A 101 On Backflow Prevention Devices

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  • Author Diane Louise Villanueva
  • Published January 23, 2015
  • Word count 486

Have you ever experienced water contamination in your home due to wastewater reversal? I hope not. Backflows are among the most annoying, most inconvenient and the most harmful of all plumbing emergencies that you have to watch out for. You see, while we may get totally irritated at not being able to use our supposedly potable drinking water, we should not forget that ingestion is the bigger problem. What if a loved one accidentally drinks that toxic water? What if it’s your kid who intakes that foul-smelling, bacteria infested liquid? Backflows may cause more harm than what you thought it could. And that it is why we need backflow prevention devices.

What causes backflows?

Backflows are the reversal of the unfavorable substances in your drainage system including gasses, sewage, industrial wastes and other harmful liquids and / or elements. They result from the cross-connection in your plumbing system specifically when pressure changes. For example, you might be doing some gardening and have a bucket of herbicide ready for your plants. You decide to water your greens and while you are doing the task, your spouse calls you and because you’re in a hurry to get inside, you accidentally put the end of the hose into the bucket. You forget that it’s not supposed to be put in there. The hose creates some kind of suction effect and siphons some herbicide into the system. The liquid then travels from the tube into your tap and straight to your water lines, contaminating your clean water. That’s one example of a backflow occurrence. Now what you have to remember is that since there are a lot of cross-connections in your plumbing, backflows may actually happen anytime --- if you don’t have a preventer installed.

What are backflow prevention devices?

Backflow prevention devices protect your clean water lines from contamination that result from the reversal of undesirable liquid and other substances into the system. Its main function is to maintain a specific amount of pressure so that in case of a plumbing emergency such as pipe bursting or freezing, wastewater won’t travel back to your potable water supplies. It most cases, backflow preventers create air gaps in the system to accomplish what they are tasked to do. Air gaps are open spaces found between a valve or fixture and a place where water can accumulate or pool. Because of the air gap, pressure is maintained and soiled water is restricted from backing up.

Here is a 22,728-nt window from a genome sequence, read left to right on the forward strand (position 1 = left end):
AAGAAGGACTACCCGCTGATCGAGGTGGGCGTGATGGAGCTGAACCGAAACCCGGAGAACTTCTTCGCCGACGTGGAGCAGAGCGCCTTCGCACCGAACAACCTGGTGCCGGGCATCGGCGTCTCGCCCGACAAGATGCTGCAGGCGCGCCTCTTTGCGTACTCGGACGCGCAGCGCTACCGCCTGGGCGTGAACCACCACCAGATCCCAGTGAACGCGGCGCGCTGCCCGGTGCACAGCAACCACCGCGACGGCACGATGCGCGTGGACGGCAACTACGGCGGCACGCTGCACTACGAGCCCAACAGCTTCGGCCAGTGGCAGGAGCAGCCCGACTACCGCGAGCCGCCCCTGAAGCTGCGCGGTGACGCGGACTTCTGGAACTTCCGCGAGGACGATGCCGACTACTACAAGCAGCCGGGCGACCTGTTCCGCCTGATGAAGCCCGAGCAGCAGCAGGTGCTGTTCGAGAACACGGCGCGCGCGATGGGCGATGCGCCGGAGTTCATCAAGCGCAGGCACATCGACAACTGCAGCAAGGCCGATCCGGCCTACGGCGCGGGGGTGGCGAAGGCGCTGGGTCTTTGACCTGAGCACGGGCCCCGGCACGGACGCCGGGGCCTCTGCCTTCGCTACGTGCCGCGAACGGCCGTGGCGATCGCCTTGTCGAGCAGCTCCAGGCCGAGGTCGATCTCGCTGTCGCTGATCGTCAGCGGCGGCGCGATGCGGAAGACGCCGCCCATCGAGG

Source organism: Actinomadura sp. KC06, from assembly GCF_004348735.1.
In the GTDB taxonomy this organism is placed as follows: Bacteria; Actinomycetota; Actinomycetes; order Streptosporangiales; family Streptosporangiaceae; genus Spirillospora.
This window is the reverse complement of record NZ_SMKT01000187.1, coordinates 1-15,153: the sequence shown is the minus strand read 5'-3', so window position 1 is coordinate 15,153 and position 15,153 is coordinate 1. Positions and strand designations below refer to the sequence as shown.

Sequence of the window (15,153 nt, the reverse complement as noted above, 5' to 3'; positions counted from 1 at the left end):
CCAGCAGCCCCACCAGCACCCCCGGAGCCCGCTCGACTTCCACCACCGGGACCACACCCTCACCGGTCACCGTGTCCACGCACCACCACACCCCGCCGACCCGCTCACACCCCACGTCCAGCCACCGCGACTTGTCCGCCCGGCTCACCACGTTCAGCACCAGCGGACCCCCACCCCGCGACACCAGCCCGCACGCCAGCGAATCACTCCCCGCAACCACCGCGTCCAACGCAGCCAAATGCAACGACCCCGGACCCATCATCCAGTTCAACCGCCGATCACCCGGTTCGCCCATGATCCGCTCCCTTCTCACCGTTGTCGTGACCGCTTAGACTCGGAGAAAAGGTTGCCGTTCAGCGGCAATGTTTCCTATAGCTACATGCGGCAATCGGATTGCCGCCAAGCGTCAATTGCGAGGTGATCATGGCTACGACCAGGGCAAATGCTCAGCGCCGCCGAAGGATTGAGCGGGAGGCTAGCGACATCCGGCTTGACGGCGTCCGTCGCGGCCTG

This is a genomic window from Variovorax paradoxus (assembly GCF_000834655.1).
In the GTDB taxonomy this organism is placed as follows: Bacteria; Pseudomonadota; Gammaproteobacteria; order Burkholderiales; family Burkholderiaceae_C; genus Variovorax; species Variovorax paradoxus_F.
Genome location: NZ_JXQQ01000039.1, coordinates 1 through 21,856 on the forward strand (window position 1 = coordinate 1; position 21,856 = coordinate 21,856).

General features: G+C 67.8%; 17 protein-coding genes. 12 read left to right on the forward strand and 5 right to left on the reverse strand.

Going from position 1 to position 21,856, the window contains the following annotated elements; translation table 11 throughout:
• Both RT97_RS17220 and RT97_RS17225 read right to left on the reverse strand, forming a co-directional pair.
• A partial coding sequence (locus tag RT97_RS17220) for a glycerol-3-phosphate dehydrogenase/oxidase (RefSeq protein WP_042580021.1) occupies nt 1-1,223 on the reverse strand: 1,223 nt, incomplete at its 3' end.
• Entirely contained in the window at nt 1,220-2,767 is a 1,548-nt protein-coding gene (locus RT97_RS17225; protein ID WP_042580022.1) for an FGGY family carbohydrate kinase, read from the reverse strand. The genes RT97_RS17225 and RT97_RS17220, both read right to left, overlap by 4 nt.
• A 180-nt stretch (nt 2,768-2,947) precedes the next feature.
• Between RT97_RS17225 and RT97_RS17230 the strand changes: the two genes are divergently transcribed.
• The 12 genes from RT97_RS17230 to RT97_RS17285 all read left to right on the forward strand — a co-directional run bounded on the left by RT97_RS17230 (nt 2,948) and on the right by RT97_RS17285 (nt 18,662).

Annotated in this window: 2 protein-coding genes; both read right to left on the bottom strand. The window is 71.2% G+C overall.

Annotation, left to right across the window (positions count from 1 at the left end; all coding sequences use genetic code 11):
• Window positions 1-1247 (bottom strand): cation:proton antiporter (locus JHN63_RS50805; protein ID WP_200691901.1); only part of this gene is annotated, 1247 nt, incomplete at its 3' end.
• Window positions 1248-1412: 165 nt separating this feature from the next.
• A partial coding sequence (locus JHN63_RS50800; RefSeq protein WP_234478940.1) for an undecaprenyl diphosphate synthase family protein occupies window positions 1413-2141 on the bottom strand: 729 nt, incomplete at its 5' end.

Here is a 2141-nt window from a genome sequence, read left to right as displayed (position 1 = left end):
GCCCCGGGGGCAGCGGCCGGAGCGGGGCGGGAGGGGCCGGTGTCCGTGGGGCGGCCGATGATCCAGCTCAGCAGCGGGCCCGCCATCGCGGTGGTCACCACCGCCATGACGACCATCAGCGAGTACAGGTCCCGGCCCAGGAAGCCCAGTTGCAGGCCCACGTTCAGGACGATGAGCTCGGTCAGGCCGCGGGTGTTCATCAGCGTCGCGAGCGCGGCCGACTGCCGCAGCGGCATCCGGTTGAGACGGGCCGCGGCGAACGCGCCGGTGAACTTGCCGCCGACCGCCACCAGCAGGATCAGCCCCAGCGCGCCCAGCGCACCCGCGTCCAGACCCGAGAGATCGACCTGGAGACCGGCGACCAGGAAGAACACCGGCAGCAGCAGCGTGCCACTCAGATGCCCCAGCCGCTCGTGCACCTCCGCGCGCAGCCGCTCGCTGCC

Are there types of backflow preventers?

Yes, there are several types of backflow preventers. We have the pressure vacuum breaker or PVB; the double check assembly or DCA; the reduced pressure zone or RPZ and the atmospheric vacuum breaker or AVB. The first three are installed just right after the isolation valve while the last one (AVB) is installed after the zone control valve, specifically on each of the sprinkler system zone.

I hope that you learned valuable information from my article today. If you need to have a backflow prevention device installed in your property, just seek the help of a licensed Fort Lauderdale plumber. Call Douglas Orr Plumbing or visit their website to schedule an appointment!

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